ASP.NET MVC – Is The Grass Really Greener?

iStock_000001889684Medium There are three ways now to write a web site in ASP.NET:

  • Use Classic ASP model with everything in the ASPX file and only use HTML controls without the runat=”server” attribute
  • Use the Web Forms model
  • Use the new ASP.NET MVC model

Each have their own benefits that need to be weighed carefully prior to moving forward with a design.  So what does MVC give us that we didn’t already have in either classic ASP or Web Forms?

ASP Model

The classic ASP model has as its primary benefit the fact that it is a familiar model to most web developers and allows us to write lightweight code.  See my post about why classic web developers have trouble with ASP.NET for a larger discussion on this topic.  Other than it being familiar, you might also use this for a simple web page that doesn’t really do anything (static content) or a “one off” application that has very few pages.  However, we all know that “one off” pages end up being larger applications where an application benefits from a defined architecture.  So the only good reason for using this model would be that it is a lighter-weight model than what we might otherwise have with ASP.NET’s Web Form model.

Web Form Model

The Web Form model’s primary benefit over the other two models is that it allows you to create an application quickly with a semi-predefined architecture.  The downsides are that it tends to have more on the client side than it should and you really have to understand event based programming to get it to do everything you’d want it to do, something traditional web programmers are not familiar with and struggle with when they first meet ASP.NET Web Forms.

To be clear, most of the detractors to the Web Form model can be eliminated if you fully understand how it works.  For example, you could purchase or build an HttpModule that handles state management on the server instead of in a hidden form field, or you could simply turn off state management.

If time to market is your most critical determining factor, ASP.NET will probably still be your choice.


So what does ASP.NET MVC give us that the others don’t?  Primarily it gives us a more granular separation of concerns and eliminates the overhead associated with Web Form controls.  Not that we can’t use them, but we don’t have to use them to take full advantage of the model.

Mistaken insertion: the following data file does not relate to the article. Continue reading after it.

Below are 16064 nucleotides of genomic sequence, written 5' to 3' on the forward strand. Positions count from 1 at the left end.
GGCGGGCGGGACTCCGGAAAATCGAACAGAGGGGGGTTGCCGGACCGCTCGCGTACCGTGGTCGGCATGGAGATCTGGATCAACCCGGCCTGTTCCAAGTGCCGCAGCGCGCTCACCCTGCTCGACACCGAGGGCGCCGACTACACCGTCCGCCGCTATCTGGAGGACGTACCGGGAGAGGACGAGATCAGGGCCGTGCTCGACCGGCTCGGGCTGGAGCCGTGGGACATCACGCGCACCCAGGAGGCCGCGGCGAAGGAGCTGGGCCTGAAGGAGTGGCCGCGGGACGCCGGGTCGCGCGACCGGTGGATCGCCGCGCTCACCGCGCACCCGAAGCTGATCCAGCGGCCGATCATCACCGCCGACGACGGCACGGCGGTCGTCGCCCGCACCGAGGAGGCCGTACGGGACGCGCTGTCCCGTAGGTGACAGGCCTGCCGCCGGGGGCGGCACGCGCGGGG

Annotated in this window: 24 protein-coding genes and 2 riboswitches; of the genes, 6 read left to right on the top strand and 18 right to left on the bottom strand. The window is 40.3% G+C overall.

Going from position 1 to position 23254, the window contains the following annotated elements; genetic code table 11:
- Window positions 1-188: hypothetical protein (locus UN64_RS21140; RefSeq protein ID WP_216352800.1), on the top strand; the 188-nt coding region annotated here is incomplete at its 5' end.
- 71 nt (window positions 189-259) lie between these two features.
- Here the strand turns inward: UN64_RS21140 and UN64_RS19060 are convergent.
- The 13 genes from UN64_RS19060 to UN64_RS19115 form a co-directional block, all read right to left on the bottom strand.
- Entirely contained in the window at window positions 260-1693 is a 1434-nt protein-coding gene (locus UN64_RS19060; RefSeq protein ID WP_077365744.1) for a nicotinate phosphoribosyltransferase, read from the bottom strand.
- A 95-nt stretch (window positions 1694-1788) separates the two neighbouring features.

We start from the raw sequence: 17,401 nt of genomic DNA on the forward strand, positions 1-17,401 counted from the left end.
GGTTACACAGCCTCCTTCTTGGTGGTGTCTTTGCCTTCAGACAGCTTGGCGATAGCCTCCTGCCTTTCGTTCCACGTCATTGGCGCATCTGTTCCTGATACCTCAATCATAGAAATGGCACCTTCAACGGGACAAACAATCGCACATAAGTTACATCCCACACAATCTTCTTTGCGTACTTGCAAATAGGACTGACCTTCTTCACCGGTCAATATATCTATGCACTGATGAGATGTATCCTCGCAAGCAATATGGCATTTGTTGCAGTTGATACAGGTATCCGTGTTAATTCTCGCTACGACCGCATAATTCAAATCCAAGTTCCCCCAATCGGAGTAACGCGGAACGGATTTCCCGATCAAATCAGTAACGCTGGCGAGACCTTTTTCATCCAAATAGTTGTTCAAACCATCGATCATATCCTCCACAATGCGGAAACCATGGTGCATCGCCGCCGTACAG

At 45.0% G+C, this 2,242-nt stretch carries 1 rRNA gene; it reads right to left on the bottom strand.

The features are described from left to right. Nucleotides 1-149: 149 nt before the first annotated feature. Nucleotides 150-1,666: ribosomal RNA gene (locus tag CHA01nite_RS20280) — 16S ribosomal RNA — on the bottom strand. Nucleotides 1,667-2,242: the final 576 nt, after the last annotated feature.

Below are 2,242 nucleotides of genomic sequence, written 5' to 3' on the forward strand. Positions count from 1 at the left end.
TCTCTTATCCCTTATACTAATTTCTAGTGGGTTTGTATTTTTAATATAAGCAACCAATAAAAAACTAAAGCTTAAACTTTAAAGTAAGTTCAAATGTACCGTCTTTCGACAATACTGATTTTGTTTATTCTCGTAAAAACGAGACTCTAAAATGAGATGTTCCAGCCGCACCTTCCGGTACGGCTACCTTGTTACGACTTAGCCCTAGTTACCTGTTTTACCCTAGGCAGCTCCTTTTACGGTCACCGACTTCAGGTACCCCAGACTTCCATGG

For people coming out of a Java/JSP web development background, ASP.NET MVC is going to look a lot more familiar than either classic ASP or the Web Forms model.

However, for those of us already comfortable with Web Forms development, I’m afraid MVC is going to seem like a step backwards.

This isn’t to say that it shouldn’t be used.  Just that there is a learning curve associated with this new model as there is with any model.

If you need a high performance web site and are willing to put time into learning this new model, ASP.NET MVC might just be for you.

One type of web application that might benefit from this new architecture is one which is primarily AJAX-based using a lot of JSON calls to web services.

That is, because you are avoiding postbacks, you wouldn’t be using Web Form controls anyhow.  In this case, you’d either need to roll your own architecture or you’d want to adopt one that fits what you are doing on your site.  I always opt for using something someone else has created.

If you’ve been using the classic model, you really should drop that and use MVC instead.  Classic is architectureless (is that a word?) and having architecture is always better than no architecture.

Do you really need it?